Driven to Drink

Just about every time Spot-on ventures out to a conference or confab about 21st century American politics, we hear someone say online ads don’t “really” change voter sentiment.

Since online doesn’t “move the numbers” it’s often seen as an “extra” for a well-funded campaign. Or worse: a waste of time and money.

That’s when Team Spot-on starts thinking about the location of the nearest bar and its hours of operation.

You long-time readers will know there’s growing evidence that online does affect voter sentiment. And since – with reason – no campaign is willing to entirely forsake television advertising for online, polling data can’t accurately measure online ad performance separate from television.

But this is beside the point. One medium does not replace the other.

So let us take this opportunity to point you skeptics out there to some info collected this last cycle: Polling data from Global Strategies Group showing a lift in numbers for TV and online. Our own numbers showing a dramatic increase in site traffic during an online-only campaign in Los Angeles. And there’s this round up from ClickZ on the search for a GRP for online.

There’s also increasing frustration with the kinds of creative being developed for banners – one we share. This article in on the tech news site Mashable is a good overview. If you want the strictly political take, the NYTimes’ Matt Bai took a few shots at the “Internet” president and wondered why Obama hasn’t done a better job of engaging online.

For those of you more interested in numbers than art, let us suggest you check out the useful Google Analytics. This FREE online measurement tool can tell you what’s bringing visitors to a website, what they do once they arrive and how long they stay. And in this off year, you’ve got lots of time to play around with it!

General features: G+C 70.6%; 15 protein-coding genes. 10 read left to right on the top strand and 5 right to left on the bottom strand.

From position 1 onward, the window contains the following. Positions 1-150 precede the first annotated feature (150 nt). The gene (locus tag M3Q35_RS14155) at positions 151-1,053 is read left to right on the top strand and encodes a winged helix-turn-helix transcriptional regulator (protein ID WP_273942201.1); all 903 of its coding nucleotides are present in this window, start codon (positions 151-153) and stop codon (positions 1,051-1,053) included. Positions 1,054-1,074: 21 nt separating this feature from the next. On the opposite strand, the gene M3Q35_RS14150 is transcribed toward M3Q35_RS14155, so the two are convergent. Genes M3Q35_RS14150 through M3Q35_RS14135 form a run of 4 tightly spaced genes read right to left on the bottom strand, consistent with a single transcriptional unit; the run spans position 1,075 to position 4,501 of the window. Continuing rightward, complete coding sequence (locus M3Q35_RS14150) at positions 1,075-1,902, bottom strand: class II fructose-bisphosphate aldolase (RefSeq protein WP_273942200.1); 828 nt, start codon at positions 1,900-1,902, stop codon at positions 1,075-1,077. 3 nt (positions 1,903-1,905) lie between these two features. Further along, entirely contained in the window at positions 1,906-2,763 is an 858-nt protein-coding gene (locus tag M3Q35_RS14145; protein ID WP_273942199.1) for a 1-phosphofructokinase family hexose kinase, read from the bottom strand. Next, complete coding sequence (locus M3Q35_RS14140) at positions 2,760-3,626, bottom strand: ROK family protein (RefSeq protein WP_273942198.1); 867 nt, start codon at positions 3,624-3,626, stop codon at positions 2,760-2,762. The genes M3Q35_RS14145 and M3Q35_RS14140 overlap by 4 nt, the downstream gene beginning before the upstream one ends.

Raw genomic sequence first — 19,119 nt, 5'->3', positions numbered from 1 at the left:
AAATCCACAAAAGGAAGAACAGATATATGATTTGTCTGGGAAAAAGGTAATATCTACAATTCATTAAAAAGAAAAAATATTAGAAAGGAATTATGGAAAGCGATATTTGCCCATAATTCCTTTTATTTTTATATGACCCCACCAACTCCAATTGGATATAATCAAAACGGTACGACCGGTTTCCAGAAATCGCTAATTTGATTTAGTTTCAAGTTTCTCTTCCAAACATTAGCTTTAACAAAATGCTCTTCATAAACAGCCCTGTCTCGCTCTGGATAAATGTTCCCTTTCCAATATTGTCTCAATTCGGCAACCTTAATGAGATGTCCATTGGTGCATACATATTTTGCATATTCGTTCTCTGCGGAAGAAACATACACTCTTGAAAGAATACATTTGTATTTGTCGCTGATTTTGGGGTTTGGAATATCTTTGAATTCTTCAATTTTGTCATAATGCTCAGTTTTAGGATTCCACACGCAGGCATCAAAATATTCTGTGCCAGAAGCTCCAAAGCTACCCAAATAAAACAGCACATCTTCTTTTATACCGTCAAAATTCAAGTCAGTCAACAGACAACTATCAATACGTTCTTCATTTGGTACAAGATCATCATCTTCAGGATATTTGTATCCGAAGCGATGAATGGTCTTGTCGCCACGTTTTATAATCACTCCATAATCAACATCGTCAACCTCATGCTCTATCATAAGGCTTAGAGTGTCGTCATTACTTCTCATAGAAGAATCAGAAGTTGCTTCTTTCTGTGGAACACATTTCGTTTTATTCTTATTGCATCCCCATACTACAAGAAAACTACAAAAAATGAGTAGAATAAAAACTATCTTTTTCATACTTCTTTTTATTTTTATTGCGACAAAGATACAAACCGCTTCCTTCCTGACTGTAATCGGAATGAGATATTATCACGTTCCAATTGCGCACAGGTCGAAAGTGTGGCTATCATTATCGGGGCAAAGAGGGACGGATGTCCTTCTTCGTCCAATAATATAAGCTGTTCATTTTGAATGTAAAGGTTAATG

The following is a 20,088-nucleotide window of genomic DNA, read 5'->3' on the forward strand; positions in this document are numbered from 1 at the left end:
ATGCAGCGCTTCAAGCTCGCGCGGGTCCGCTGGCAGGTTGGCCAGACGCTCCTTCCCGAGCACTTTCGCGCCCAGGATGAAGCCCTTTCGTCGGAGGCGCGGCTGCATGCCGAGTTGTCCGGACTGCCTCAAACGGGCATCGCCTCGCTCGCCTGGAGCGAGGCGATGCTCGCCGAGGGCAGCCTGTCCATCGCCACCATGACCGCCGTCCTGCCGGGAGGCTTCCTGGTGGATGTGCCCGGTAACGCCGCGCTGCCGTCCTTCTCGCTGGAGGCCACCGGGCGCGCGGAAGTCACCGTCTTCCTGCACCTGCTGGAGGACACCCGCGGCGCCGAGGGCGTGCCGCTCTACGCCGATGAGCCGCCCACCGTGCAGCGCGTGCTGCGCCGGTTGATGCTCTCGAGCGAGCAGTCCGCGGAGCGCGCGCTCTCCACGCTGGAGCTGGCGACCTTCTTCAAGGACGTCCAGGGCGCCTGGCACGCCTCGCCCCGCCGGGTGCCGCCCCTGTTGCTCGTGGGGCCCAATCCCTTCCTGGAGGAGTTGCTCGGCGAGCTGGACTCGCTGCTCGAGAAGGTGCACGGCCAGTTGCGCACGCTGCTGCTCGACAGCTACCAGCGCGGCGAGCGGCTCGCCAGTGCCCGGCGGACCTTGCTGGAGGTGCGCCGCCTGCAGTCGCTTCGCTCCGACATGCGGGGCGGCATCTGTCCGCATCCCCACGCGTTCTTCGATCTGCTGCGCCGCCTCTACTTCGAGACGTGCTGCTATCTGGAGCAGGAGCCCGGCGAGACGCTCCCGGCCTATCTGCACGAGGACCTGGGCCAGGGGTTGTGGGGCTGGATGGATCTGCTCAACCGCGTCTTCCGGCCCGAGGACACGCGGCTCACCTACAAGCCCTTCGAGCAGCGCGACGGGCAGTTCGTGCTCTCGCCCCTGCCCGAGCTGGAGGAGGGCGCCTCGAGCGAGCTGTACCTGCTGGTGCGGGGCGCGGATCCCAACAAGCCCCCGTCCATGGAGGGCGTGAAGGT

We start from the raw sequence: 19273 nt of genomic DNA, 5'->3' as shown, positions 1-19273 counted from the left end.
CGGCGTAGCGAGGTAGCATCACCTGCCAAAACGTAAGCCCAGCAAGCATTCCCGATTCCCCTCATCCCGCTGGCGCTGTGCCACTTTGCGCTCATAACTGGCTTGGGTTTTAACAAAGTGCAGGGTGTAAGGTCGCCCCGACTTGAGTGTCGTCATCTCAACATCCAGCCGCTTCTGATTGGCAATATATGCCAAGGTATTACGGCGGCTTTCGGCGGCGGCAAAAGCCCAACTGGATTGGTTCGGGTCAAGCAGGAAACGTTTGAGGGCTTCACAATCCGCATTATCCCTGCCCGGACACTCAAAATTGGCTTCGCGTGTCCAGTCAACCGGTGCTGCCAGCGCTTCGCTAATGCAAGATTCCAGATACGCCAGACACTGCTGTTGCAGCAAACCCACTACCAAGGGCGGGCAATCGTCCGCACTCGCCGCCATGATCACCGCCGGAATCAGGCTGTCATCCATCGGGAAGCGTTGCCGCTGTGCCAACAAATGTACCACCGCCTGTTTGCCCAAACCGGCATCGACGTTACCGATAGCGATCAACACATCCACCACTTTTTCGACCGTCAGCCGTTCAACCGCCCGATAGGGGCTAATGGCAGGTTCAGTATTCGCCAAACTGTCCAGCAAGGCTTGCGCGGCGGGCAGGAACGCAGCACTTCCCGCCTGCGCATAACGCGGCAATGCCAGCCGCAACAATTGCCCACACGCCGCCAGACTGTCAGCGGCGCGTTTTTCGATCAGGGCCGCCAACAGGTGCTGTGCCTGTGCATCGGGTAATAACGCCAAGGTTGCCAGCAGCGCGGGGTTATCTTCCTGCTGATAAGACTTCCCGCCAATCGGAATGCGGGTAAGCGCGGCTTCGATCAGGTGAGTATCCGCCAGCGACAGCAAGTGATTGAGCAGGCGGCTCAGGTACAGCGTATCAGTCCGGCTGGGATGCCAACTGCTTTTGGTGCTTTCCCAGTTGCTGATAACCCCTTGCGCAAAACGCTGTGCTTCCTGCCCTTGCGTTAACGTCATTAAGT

Analytics users have chimed in with their own take on what works and how some of Google metrics can be customized. One of the better how-to’s on this topic, well worth a read comes from blogger and entrepreneur Om Malik. Google has a helpful blog on the subject as well.

Whitman’s Strategy

She didn’t win but Meg Whitman’s online strategy was a sound one for candidates at all levels to follow as Kate Kaye explains in her ClickZ post today. The campaign spent a lot – roughly $3 million – but that was still only small percentage of the $100 million-plus Whitman spent on all ad efforts.

Here’s Kaye’s story.

The Whitman campaign followed most of the golden rules: Start early. Target and optimize your efforts. Don’t just looking at political ‘pages’ for ads but at an overall online media strategy that combines smart use of targeting with media buying at the local level. We’d also point out the lack of emphasis on search-based advertising.

The only point we here at Spot-on would add: You don’t need $3 million to do this. The strategy Whitman used can be scaled down to the local level very nicely. Feel free to ask us how.

All About Us

Spot-on’s been in the news lately so for you those of you stuck on conference calls of the non-crisis variety (as if….), here’s a run-down of what we’ve been doing and saying.

– Chiming in on the discussion over gross rating points and how that metric can – or should – get translated to the web in this ClickZ article.

– Chatting with eVoter Institute (and sometimes Spotlight blogger Karen Jagoda) about that same metric – gross rating points – and the importance of local news sites. That radio interview has two parts; part one on news sites and their importance and part two on GOTV efforts and online ad placement.

– Seeing Cerrell Associate’s use of Spot-on’s virtual slate card in June profiled in the most recent issue of Campaigns & Elections magazine. Here’s a pdf of the story, as well.

This Week’s Back To School Reads

This week’s selection, in honor of the official start of the “in earnest” campaign season, highlights the work of Spot-on pal Kate Kaye over at ClickZ. Kate’s got the franchise on covering online and politics so if you’re not checking out her work regularly, you’re missing out.